Furthermore, whatever may be objectively reasonable in French’s argument on behalf of Bolton’s hawkishness in the abstract, Trump is exactly the kind of president who ought to be kept away from advisors inclined to recommend the “clearly more dangerous path” of pre-emptive strikes and saber-rattling.
Why? For two interrelated reasons:
1. He is a vain and insecure man, desperate for attention and love, and willing to do anything, sell out any friend or faction, and overturn any previous position, in order to gain or maintain the fan base that defines his self-worth.
2. He is a compromised man, embedded in many serious scandals, exposed in various lies and breaches of voter trust that threaten to drain support (i.e., love and admiration) from him, and owned by various interests — from porn stars to Putins — who have, or certainly seem to have, embarrassing information to hold over him.
Put these two things together — a man whose identity is inseparable from his thirst for adoration, and a man who has many scandals and sell-outs hanging over his head that daily threaten to destroy his popularity — and you have a perfect recipe for reckless and catastrophic military adventurism. Add a dash of narcissistic infantilism, and a teaspoon of war rationalization from a “highly qualified” advisor (one who has been on the pre-emptive strike side of every single foreign policy conflict of the past sixteen years), and voilà! Thousands of American lives and trillions of American dollars cast before a swinish president’s ego.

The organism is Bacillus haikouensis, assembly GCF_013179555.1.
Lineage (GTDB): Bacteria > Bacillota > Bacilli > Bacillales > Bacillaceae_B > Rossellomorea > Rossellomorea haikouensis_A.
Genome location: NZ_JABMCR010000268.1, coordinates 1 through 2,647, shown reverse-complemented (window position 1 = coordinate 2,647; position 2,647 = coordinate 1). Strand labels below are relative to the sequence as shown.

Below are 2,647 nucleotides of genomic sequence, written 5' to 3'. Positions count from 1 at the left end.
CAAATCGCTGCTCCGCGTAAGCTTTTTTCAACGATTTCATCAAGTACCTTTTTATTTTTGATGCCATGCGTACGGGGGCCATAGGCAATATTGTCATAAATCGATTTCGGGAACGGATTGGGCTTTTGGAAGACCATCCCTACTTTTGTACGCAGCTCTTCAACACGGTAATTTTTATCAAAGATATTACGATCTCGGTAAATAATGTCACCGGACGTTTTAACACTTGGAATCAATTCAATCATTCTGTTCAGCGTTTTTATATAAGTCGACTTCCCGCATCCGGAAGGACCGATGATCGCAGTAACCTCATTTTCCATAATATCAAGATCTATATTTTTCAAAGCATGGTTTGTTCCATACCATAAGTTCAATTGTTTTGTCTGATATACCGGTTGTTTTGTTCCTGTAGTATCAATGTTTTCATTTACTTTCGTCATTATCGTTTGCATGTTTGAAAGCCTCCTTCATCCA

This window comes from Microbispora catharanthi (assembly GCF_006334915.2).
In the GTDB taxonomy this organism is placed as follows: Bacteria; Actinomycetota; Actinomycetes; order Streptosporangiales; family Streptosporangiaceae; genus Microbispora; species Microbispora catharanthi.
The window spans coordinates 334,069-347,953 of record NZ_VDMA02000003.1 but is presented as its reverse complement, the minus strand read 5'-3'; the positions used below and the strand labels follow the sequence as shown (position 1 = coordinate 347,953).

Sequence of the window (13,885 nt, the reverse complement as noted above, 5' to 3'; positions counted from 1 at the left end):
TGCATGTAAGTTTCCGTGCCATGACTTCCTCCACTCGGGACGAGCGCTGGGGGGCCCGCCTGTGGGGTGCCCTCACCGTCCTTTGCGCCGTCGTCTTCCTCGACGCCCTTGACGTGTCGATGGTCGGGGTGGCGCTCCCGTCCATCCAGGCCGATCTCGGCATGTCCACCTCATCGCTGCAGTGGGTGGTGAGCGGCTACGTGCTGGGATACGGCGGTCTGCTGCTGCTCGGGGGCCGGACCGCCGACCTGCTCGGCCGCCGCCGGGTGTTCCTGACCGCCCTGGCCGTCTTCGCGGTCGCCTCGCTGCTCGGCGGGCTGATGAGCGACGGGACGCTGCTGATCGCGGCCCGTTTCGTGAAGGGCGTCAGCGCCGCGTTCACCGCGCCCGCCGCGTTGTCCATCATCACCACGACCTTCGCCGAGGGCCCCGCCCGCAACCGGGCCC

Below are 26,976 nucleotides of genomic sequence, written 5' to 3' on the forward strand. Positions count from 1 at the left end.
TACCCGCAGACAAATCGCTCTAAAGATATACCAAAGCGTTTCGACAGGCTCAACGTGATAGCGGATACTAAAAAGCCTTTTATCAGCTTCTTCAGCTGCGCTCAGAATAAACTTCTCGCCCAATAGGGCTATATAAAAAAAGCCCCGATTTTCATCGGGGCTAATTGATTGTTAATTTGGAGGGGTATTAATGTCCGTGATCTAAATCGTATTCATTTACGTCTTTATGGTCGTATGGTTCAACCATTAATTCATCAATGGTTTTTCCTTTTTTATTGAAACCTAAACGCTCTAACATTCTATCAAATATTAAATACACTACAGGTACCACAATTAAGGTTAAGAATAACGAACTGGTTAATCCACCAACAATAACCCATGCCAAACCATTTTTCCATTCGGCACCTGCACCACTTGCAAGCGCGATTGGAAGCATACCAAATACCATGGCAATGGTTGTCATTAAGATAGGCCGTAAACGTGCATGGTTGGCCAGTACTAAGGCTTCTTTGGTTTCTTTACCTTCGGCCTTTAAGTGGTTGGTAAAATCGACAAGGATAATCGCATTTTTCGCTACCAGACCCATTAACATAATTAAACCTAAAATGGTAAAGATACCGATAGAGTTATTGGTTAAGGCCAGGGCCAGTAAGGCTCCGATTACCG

Conservatives didn’t like the idea of Barack Obama enjoying his killing privileges in the White House, because Obama was an anti-constitutional egomaniac who could not be trusted to act in the genuine public interest, or to weigh seriously the cost of his decisions in precious American blood and treasure. (Remember his remarks about the Marine “corpse”?) The same should apply to Trump, with the added concerns that Trump is even more megalomaniacal than Obama, and that Trump, as a nominal Republican, is much more likely to surround himself with advisors who would be only too happy to take advantage of his emotional immaturity to goad him into military adventures.
If you think that now is the time for serious confrontation with North Korea (which likely means with China and Russia in the long run), you still have to weigh that thought against the present reality of President Donald Trump as the man making (and then carelessly unmaking) the decisions.